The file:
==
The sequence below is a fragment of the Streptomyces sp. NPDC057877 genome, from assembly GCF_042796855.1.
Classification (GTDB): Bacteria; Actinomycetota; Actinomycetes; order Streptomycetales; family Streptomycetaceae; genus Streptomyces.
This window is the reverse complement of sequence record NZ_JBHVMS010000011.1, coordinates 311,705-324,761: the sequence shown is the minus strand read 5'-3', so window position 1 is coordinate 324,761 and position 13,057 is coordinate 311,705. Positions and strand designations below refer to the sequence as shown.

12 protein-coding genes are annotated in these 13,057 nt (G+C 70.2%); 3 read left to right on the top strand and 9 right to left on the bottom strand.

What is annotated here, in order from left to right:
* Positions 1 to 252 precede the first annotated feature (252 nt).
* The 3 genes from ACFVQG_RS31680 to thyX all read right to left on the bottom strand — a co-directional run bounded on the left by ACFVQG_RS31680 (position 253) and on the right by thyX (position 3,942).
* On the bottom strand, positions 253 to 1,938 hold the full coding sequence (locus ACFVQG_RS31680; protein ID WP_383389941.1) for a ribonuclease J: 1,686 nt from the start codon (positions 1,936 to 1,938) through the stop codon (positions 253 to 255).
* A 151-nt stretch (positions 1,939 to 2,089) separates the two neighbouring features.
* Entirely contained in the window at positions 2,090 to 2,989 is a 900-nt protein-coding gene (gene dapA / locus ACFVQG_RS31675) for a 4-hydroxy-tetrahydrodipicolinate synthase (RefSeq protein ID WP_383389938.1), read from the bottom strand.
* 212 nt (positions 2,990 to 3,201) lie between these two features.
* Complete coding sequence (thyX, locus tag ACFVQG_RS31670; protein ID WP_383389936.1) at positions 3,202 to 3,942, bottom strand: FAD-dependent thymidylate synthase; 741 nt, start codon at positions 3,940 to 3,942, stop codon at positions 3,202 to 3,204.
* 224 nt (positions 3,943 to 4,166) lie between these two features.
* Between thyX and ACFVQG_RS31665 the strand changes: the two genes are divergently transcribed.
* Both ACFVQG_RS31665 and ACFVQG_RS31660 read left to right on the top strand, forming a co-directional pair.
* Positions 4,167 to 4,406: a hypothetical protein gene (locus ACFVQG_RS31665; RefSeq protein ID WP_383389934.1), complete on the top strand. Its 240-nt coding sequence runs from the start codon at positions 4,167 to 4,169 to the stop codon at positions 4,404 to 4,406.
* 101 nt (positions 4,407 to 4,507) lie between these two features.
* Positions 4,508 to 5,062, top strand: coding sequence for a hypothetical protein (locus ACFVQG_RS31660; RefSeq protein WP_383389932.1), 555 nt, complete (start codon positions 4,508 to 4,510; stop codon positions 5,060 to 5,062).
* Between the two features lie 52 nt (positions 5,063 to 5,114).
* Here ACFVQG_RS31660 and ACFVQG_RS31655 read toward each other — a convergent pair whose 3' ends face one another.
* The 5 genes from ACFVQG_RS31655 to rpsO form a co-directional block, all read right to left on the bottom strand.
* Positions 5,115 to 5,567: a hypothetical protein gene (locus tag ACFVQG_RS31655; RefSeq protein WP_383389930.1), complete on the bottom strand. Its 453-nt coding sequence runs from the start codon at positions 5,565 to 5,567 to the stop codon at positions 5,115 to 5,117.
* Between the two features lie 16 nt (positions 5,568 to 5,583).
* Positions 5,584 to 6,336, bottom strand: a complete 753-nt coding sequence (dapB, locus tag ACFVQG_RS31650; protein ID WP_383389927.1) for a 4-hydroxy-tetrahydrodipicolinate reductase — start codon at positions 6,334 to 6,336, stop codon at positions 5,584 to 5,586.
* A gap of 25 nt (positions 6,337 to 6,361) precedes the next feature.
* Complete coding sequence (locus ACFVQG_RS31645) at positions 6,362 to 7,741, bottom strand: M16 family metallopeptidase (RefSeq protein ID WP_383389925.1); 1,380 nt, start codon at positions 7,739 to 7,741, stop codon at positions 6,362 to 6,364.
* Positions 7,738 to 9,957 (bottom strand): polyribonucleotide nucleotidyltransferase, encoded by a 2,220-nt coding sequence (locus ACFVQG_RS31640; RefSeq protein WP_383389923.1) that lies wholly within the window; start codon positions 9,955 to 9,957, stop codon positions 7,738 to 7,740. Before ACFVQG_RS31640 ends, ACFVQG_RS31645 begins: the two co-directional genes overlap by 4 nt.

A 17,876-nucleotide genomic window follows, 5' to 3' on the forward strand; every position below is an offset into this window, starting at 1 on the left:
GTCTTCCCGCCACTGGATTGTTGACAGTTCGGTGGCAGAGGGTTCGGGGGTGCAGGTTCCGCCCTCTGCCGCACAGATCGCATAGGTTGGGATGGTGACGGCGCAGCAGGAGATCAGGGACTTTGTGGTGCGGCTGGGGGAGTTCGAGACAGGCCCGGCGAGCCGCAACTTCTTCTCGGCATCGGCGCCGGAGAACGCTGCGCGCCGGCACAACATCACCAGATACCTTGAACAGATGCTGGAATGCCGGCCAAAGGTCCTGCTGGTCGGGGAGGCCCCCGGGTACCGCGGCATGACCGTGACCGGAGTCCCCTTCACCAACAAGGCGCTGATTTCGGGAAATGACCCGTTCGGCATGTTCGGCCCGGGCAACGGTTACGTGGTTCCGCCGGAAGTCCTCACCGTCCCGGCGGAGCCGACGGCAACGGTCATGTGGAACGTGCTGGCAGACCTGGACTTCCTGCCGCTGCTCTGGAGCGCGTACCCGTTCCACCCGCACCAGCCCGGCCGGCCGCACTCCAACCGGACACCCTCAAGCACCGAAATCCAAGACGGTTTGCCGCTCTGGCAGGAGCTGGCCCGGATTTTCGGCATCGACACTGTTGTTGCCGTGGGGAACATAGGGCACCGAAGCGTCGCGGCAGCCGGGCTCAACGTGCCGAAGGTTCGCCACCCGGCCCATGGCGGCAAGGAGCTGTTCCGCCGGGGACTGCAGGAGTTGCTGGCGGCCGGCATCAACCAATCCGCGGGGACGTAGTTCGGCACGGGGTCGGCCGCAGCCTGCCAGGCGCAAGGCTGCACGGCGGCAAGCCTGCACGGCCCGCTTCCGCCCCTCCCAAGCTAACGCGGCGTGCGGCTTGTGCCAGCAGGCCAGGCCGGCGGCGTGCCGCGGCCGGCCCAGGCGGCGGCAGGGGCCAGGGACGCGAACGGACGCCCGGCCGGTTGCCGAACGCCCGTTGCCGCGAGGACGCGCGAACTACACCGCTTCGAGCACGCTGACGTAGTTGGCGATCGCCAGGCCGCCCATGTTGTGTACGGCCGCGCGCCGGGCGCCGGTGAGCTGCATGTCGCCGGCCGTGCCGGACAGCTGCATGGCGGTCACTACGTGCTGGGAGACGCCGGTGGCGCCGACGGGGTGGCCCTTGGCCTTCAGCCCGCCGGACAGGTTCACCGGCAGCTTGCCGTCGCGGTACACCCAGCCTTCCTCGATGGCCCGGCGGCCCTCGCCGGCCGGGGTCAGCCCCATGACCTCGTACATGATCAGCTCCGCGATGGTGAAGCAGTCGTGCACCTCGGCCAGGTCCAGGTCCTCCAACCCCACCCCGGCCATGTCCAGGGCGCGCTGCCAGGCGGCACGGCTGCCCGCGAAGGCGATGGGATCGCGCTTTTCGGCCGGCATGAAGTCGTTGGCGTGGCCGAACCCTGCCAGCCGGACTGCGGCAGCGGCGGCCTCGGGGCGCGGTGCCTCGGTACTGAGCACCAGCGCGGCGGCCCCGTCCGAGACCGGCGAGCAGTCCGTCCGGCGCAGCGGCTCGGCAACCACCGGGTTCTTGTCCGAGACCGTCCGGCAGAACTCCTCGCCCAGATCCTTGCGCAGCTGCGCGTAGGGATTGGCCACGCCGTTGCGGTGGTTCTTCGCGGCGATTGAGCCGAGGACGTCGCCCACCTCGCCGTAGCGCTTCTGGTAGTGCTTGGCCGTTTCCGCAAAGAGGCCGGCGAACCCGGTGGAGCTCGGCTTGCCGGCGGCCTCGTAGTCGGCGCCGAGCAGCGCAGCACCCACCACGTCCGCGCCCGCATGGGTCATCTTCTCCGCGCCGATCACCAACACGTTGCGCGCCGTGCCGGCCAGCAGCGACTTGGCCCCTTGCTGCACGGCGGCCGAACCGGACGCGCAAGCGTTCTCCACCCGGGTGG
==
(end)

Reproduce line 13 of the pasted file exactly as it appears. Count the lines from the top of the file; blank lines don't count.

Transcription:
* 224 nt (positions 3,943 to 4,166) lie between these two features.